Six different lines can be traced from English Queen Charlotte back to Margarita de Castro y Sousa, in a gene pool which because of royal inbreeding was already minuscule, thus explaining the Queen's unmistakable African appearance.
The Negroid characteristics of the Queen's portraits certainly had political significance since artists of that period were expected to play down, soften or even obliterate undesirable features in a subjects's face.
Sir Allan Ramsay was the artist responsible for the majority of the paintings of the Queen and his representations of her were the most decidedly African of all her portraits. Ramsey was an anti-slavery intellectual of his day.
He also married the niece of Lord Mansfield, the English judge whose 1772 decision was the first in a series of rulings that finally ended slavery in the British Empire. It should be noted too that by the time Sir Ramsay was commissioned to do his first portrait of the Queen, he was already, by marriage, uncle to Dido Elizabeth Lindsay, the black grand niece of Lord Mansfield. Thus, from just a cursory look at the social awareness and political activism at that level of English society, it would be surprising if the Queen's negroid physiogomy was of no significance to the Abolitionist movement.
Lord Mansfield's black grand niece, for example, Ms. Lindsay, was the subject of at least two formal full sized portraits. Obviously prompted by or meant to appeal to abolitionist sympathies, they depicted the celebrated friendship between herself and her white cousin, Elizabeth Murray, another member of the Mansfield family. One of the artists was none other than Zoffany, the court painter to the royal family, for whom the Queen had sat on a number of occasions.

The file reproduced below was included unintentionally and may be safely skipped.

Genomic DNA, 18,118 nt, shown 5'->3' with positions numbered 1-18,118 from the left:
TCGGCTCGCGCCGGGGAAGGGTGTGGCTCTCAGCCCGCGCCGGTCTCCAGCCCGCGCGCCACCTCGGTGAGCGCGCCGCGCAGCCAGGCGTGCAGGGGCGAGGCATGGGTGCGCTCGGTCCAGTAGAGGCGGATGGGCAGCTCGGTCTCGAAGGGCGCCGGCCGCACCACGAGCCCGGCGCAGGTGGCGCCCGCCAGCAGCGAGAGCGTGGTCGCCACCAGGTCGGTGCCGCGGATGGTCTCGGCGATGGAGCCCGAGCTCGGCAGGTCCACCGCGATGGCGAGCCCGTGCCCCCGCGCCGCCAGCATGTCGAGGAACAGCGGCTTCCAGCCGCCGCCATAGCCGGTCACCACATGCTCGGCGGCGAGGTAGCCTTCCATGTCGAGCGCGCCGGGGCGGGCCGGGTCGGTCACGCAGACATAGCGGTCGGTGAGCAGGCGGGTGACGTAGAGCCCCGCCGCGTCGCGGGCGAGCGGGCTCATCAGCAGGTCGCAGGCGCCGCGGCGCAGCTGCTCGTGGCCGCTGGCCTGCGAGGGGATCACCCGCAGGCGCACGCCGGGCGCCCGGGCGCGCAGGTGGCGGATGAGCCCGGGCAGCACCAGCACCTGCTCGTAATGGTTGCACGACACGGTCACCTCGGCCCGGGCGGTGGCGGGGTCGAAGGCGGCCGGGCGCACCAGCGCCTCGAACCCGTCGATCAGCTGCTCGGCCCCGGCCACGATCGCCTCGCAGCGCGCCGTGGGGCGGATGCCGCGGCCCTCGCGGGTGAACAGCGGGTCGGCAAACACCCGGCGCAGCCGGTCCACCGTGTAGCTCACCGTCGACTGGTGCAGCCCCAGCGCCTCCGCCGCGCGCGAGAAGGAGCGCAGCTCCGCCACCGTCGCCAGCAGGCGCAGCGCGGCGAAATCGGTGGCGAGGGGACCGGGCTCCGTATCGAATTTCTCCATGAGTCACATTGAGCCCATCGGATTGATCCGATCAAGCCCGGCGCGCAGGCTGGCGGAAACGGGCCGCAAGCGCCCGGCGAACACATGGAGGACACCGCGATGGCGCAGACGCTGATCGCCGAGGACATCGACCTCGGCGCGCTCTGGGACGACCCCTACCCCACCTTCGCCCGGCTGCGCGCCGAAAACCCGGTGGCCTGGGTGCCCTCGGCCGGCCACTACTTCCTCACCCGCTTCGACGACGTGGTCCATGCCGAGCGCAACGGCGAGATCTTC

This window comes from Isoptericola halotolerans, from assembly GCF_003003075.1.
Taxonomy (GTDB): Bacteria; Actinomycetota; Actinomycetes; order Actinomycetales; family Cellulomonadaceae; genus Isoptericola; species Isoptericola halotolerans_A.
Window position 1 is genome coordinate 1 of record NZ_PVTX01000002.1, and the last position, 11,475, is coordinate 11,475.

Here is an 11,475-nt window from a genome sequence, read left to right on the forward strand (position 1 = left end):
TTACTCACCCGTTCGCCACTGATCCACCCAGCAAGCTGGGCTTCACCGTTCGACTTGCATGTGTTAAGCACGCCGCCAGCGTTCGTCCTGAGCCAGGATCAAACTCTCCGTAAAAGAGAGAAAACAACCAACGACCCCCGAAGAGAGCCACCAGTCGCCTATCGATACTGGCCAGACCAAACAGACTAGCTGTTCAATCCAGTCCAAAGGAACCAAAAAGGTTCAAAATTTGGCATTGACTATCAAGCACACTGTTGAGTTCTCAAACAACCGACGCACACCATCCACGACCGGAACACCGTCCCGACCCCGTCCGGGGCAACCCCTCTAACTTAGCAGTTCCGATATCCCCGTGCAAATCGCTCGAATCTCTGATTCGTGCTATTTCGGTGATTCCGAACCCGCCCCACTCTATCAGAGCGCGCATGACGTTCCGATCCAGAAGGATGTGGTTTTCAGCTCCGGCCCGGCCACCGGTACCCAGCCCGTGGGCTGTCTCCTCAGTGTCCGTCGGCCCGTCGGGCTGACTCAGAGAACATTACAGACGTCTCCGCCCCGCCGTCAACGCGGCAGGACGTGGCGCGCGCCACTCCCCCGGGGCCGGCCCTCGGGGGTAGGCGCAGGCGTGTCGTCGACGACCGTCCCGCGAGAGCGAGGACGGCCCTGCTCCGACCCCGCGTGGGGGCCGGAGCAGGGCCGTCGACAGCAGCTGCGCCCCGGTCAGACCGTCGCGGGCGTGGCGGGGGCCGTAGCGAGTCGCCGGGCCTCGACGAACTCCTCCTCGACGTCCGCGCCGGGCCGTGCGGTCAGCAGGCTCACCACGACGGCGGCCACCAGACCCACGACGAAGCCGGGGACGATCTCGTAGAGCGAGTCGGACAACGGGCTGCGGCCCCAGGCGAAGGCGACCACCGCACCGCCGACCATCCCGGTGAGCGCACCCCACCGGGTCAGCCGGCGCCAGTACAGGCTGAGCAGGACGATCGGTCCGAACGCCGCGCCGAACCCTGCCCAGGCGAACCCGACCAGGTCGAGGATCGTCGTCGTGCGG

It is perhaps because of this fairly obvious case of propagandistic portraiture that makes one suspect that Queen Charlotte's coronation picture, copies of which were sent out to the colonies, signified a specific stance on slavery held, at least, by that circle of the English intelligencia to which Allan Ramsay, the painter belonged. For the initial work into Queen Charlotte's genealogy, a debt of gratitude is owed the History Department of McGill University.
It was the director of the Burney Project (Fanny Burney, the prolific 19th century British diarist, had been secretary to the Queen), Dr. Joyce Hemlow, who obtained from Olwen Hedly, the most recent biographer of the Queen Charlotte (1975), at least half a dozen quotes by her contemporaries regarding her negroid features. Middle left, Earl of Annesly coat-of arms
Because of its "scientific" source, the most valuable of Dr. Hedley's references would, probably, be the one published in the autobiography of the Queen's personal physician, Baron Stockmar, where he described her as having "a true mulatto face."Perhaps the most literary of these allusions to her African appearance, however, can be found in the poem penned to her on the occasion of her wedding to George III and the Coronation celebration that immediately followed.